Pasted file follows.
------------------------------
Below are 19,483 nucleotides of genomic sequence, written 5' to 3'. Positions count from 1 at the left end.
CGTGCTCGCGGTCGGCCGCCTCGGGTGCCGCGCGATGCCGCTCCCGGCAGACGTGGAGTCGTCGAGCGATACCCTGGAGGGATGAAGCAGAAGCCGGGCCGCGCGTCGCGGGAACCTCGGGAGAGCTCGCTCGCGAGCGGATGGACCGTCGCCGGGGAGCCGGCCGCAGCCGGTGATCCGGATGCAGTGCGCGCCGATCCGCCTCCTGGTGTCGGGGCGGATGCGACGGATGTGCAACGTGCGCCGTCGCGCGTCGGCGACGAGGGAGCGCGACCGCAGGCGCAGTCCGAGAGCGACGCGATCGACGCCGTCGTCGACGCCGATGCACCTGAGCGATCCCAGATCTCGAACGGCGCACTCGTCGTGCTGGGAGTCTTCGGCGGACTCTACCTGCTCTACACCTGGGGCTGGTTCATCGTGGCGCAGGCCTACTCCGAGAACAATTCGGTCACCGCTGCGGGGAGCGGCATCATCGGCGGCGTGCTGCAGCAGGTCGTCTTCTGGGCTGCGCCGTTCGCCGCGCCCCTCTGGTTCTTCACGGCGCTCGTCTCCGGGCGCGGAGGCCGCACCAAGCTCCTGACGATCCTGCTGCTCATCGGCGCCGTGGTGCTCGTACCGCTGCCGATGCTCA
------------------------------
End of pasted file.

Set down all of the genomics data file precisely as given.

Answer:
Below are 19,483 nucleotides of genomic sequence, written 5' to 3'. Positions count from 1 at the left end.
CGTGCTCGCGGTCGGCCGCCTCGGGTGCCGCGCGATGCCGCTCCCGGCAGACGTGGAGTCGTCGAGCGATACCCTGGAGGGATGAAGCAGAAGCCGGGCCGCGCGTCGCGGGAACCTCGGGAGAGCTCGCTCGCGAGCGGATGGACCGTCGCCGGGGAGCCGGCCGCAGCCGGTGATCCGGATGCAGTGCGCGCCGATCCGCCTCCTGGTGTCGGGGCGGATGCGACGGATGTGCAACGTGCGCCGTCGCGCGTCGGCGACGAGGGAGCGCGACCGCAGGCGCAGTCCGAGAGCGACGCGATCGACGCCGTCGTCGACGCCGATGCACCTGAGCGATCCCAGATCTCGAACGGCGCACTCGTCGTGCTGGGAGTCTTCGGCGGACTCTACCTGCTCTACACCTGGGGCTGGTTCATCGTGGCGCAGGCCTACTCCGAGAACAATTCGGTCACCGCTGCGGGGAGCGGCATCATCGGCGGCGTGCTGCAGCAGGTCGTCTTCTGGGCTGCGCCGTTCGCCGCGCCCCTCTGGTTCTTCACGGCGCTCGTCTCCGGGCGCGGAGGCCGCACCAAGCTCCTGACGATCCTGCTGCTCATCGGCGCCGTGGTGCTCGTACCGCTGCCGATGCTCA